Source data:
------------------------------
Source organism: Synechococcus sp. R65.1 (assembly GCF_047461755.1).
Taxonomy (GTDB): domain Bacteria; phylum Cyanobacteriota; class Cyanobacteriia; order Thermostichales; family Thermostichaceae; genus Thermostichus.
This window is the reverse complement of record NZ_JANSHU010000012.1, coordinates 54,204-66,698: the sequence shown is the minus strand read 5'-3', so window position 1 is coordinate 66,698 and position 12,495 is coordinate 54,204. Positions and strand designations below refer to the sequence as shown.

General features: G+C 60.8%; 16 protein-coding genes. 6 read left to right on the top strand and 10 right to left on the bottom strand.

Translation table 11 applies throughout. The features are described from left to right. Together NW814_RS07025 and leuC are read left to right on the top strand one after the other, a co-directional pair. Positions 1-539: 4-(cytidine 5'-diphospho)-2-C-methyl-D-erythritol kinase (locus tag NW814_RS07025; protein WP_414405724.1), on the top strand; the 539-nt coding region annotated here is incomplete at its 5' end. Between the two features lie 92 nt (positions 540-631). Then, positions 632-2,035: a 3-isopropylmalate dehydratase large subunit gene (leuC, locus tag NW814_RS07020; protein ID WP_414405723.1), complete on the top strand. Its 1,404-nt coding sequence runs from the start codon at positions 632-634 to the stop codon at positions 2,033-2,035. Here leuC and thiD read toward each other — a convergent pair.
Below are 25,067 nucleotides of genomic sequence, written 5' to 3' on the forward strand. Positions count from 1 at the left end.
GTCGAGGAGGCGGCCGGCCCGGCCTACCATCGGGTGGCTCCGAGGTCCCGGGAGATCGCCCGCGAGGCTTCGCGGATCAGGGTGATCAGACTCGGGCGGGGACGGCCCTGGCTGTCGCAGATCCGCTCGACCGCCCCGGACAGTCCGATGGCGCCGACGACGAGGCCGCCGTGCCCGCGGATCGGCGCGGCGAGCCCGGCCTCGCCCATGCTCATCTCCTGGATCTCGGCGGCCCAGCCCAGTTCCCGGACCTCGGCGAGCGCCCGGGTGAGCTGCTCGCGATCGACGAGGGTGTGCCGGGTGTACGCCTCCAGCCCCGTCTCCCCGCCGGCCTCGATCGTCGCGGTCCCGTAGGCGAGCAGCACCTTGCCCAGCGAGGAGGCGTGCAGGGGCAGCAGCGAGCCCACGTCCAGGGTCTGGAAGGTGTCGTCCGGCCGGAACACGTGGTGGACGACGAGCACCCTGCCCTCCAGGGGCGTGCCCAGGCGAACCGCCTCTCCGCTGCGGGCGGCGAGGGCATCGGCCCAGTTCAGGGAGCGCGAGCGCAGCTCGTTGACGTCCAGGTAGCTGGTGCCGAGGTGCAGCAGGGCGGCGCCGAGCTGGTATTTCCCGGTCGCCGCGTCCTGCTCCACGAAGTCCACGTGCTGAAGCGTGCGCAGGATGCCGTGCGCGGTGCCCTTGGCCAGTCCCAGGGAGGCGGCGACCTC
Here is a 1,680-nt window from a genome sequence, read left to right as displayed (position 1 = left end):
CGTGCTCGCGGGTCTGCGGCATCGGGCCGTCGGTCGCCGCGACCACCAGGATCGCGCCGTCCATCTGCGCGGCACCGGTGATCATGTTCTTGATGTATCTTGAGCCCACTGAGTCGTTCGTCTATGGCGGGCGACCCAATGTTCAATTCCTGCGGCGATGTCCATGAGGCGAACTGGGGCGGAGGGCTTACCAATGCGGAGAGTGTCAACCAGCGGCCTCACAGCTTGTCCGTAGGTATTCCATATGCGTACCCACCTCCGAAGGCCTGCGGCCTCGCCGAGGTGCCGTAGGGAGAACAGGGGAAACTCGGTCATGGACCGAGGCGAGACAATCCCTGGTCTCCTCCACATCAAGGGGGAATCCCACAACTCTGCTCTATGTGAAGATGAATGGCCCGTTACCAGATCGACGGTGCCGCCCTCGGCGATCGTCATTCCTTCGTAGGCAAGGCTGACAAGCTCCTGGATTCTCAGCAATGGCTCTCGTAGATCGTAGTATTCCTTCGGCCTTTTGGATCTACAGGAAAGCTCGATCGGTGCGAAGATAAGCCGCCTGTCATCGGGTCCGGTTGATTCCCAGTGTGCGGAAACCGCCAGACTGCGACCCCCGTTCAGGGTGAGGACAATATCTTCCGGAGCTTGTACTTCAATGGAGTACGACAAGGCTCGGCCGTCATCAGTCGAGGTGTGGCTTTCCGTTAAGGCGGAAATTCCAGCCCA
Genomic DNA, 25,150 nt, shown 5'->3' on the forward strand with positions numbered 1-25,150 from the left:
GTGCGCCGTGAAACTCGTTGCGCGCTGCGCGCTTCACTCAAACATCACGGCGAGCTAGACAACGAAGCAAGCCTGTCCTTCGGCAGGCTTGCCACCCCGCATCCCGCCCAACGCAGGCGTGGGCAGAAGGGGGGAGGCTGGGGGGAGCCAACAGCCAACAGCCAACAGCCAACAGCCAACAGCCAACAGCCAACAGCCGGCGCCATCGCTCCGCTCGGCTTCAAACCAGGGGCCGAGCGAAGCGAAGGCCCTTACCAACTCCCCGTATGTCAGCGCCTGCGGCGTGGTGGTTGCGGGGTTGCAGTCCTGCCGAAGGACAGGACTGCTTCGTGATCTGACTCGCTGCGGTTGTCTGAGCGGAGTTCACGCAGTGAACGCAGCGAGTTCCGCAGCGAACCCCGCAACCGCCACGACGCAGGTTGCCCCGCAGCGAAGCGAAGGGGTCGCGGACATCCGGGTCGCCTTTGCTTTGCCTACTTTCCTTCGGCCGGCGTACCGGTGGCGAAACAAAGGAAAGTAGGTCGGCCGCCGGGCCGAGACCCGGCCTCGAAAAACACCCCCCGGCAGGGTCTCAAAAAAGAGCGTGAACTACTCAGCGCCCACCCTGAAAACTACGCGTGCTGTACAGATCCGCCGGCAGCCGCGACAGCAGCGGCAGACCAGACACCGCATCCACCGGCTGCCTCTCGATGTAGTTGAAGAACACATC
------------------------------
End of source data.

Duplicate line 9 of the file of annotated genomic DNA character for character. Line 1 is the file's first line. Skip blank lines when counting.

CGTGCTCGCGGGTCTGCGGCATCGGGCCGTCGGTCGCCGCGACCACCAGGATCGCGCCGTCCATCTGCGCGGCACCGGTGATCATGTTCTTGATGTATCTTGAGCCCACTGAGTCGTTCGTCTATGGCGGGCGACCCAATGTTCAATTCCTGCGGCGATGTCCATGAGGCGAACTGGGGCGGAGGGCTTACCAATGCGGAGAGTGTCAACCAGCGGCCTCACAGCTTGTCCGTAGGTATTCCATATGCGTACCCACCTCCGAAGGCCTGCGGCCTCGCCGAGGTGCCGTAGGGAGAACAGGGGAAACTCGGTCATGGACCGAGGCGAGACAATCCCTGGTCTCCTCCACATCAAGGGGGAATCCCACAACTCTGCTCTATGTGAAGATGAATGGCCCGTTACCAGATCGACGGTGCCGCCCTCGGCGATCGTCATTCCTTCGTAGGCAAGGCTGACAAGCTCCTGGATTCTCAGCAATGGCTCTCGTAGATCGTAGTATTCCTTCGGCCTTTTGGATCTACAGGAAAGCTCGATCGGTGCGAAGATAAGCCGCCTGTCATCGGGTCCGGTTGATTCCCAGTGTGCGGAAACCGCCAGACTGCGACCCCCGTTCAGGGTGAGGACAATATCTTCCGGAGCTTGTACTTCAATGGAGTACGACAAGGCTCGGCCGTCATCAGTCGAGGTGTGGCTTTCCGTTAAGGCGGAAATTCCAGCCCA